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Posted on 10-20-2015

75th annual Middle Atlantic Optometric Congress

Just back from the 75th annual Middle Atlantic Optometric Congress in Pittsburgh, PA. I have been honored to speak at this meeting almost every year for the past 10 years. This year I spoke about communicating with the public about strabismus surgery and vision therapy. This year's meeting drew attendees from several states as well as Canada and New Zealand, who enjoyed lectures from Dr. Gregory Kitchener (Cincinnati, OH), Dr. Paul Harris and Dr. Marie Brodack (Southern College of Optometry, Memphis, TN) and Dr. David Cook (Atlanta, GA).

This year's keynote speaker was Dr. Jan Richard Bruenech (pictured below) from Norway, who specializes in researching the microscopic structure of the muscles responsible for controlling eye movements. Dr. Bruenech's groundbreaking research provides anatomical evidence that eye muscle surgery, as it is currently being done (which is basically the same way it has been done for over a hundred years), should almost always be a last resort, not a first one. Behavioral optometry has held this belief since its inception in the 1930s. Dr. Bruenech is a brilliant and dedicated researcher and an enthusiastic and entertaining lecturer who speaks across the globe. We were fortunate to have him address our meeting.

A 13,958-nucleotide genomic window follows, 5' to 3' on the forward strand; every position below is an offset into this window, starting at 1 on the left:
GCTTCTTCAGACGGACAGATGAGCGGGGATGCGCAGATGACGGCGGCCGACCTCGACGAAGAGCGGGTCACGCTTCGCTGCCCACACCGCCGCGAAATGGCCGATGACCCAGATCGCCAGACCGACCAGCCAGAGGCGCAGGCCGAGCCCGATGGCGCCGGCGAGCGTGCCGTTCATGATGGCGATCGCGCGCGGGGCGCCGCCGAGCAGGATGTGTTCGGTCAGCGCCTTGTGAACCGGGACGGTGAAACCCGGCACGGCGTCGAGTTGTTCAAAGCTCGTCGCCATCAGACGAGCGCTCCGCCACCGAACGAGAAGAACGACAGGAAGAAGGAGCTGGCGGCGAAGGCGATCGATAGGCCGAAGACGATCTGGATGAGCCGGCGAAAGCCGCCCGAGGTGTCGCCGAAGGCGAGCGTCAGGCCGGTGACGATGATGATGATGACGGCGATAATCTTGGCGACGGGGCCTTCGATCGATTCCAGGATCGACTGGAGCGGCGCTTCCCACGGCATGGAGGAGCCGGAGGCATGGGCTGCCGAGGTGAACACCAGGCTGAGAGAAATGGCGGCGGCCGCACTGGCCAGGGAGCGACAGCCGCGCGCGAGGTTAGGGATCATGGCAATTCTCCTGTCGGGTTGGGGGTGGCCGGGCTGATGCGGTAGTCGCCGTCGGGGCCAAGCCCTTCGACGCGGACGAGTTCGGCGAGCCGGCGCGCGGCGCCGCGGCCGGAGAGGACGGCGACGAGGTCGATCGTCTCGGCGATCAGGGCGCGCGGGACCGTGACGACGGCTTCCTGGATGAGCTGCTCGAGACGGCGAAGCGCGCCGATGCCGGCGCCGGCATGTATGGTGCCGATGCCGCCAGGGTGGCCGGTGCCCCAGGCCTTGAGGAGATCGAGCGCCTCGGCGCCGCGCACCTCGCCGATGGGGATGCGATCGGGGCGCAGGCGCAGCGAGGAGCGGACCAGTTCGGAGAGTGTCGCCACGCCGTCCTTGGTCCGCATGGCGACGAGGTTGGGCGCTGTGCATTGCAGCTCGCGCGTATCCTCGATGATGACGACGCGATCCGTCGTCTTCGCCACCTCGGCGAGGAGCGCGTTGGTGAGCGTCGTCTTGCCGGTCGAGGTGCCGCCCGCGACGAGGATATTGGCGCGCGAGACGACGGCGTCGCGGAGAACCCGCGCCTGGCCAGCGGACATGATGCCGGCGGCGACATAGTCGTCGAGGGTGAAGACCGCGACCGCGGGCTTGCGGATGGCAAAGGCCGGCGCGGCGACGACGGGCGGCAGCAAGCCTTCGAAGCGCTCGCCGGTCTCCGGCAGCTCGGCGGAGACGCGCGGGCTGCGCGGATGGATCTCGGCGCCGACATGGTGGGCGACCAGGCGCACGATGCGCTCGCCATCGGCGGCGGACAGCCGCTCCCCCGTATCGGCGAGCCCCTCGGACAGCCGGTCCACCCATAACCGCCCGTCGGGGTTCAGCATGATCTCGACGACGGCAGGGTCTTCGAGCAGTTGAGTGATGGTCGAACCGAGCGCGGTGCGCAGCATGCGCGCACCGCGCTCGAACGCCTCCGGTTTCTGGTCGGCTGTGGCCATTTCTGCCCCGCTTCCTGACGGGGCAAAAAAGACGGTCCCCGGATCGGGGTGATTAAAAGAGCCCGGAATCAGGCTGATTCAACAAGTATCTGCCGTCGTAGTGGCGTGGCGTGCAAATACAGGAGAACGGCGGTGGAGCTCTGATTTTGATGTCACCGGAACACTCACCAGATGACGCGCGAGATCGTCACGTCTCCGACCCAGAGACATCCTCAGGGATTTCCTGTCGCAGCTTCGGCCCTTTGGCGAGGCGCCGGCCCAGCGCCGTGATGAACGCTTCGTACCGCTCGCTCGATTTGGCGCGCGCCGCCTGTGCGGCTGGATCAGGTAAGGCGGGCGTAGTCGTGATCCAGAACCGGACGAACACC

Dr. Bruenech rediscovered specialized fibers within each eye muscle, which are critical in communicating with the brain about precisely where the eyes are pointing. These fibers are permanently destroyed during eye muscle surgery. Dr. Bruenech’s work also uncovered, for the first time, the true structure of the external eye muscles (those cut to “straighten” the eyes). Each eye muscle has been found to be made up of four distinct smaller muscles. All of this research is direct unassailable evidence that eye muscle surgery has been done under outdated assumptions of how the muscles work and how they are “constructed.”  Hopefully surgeons will take Dr. Bruenech’s work to heart and rethink when and how they perform eye muscle surgery. This can only lead to better outcomes for all concerned. Dr. Bruenech was very clear that vision therapy is an excellent way to stimulate and improve the function of the eye muscles and the entire visual system. Behavioral optometrists are excited about and grateful for the excellent work of Dr. Bruenech who is in turn grateful for the work that behavioral optometry is doing to help people use their visual systems with greater success.

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